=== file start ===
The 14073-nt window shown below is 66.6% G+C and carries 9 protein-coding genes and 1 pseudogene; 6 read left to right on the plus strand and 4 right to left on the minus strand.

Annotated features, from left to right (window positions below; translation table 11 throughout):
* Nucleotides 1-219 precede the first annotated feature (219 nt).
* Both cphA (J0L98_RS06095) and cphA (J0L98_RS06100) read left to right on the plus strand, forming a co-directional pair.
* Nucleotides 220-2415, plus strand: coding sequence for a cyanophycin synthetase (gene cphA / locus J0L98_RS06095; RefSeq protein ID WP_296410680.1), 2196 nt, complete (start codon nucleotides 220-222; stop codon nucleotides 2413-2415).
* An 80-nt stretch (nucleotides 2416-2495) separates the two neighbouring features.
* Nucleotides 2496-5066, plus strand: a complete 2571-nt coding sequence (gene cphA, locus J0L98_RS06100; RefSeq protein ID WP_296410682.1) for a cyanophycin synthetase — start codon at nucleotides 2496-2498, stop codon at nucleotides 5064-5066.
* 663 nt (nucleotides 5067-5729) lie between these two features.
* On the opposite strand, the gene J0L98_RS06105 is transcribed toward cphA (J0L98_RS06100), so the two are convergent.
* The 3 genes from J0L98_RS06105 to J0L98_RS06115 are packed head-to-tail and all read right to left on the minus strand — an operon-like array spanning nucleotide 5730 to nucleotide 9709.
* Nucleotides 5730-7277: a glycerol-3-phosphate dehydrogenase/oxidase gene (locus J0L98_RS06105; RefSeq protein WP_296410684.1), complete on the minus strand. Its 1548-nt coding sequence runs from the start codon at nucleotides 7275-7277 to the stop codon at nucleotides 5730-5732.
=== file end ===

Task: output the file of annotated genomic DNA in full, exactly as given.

The 14073-nt window shown below is 66.6% G+C and carries 9 protein-coding genes and 1 pseudogene; 6 read left to right on the plus strand and 4 right to left on the minus strand.

Annotated features, from left to right (window positions below; translation table 11 throughout):
* Nucleotides 1-219 precede the first annotated feature (219 nt).
* Both cphA (J0L98_RS06095) and cphA (J0L98_RS06100) read left to right on the plus strand, forming a co-directional pair.
* Nucleotides 220-2415, plus strand: coding sequence for a cyanophycin synthetase (gene cphA / locus J0L98_RS06095; RefSeq protein ID WP_296410680.1), 2196 nt, complete (start codon nucleotides 220-222; stop codon nucleotides 2413-2415).
* An 80-nt stretch (nucleotides 2416-2495) separates the two neighbouring features.
* Nucleotides 2496-5066, plus strand: a complete 2571-nt coding sequence (gene cphA, locus J0L98_RS06100; RefSeq protein ID WP_296410682.1) for a cyanophycin synthetase — start codon at nucleotides 2496-2498, stop codon at nucleotides 5064-5066.
* 663 nt (nucleotides 5067-5729) lie between these two features.
* On the opposite strand, the gene J0L98_RS06105 is transcribed toward cphA (J0L98_RS06100), so the two are convergent.
* The 3 genes from J0L98_RS06105 to J0L98_RS06115 are packed head-to-tail and all read right to left on the minus strand — an operon-like array spanning nucleotide 5730 to nucleotide 9709.
* Nucleotides 5730-7277: a glycerol-3-phosphate dehydrogenase/oxidase gene (locus J0L98_RS06105; RefSeq protein WP_296410684.1), complete on the minus strand. Its 1548-nt coding sequence runs from the start codon at nucleotides 7275-7277 to the stop codon at nucleotides 5730-5732.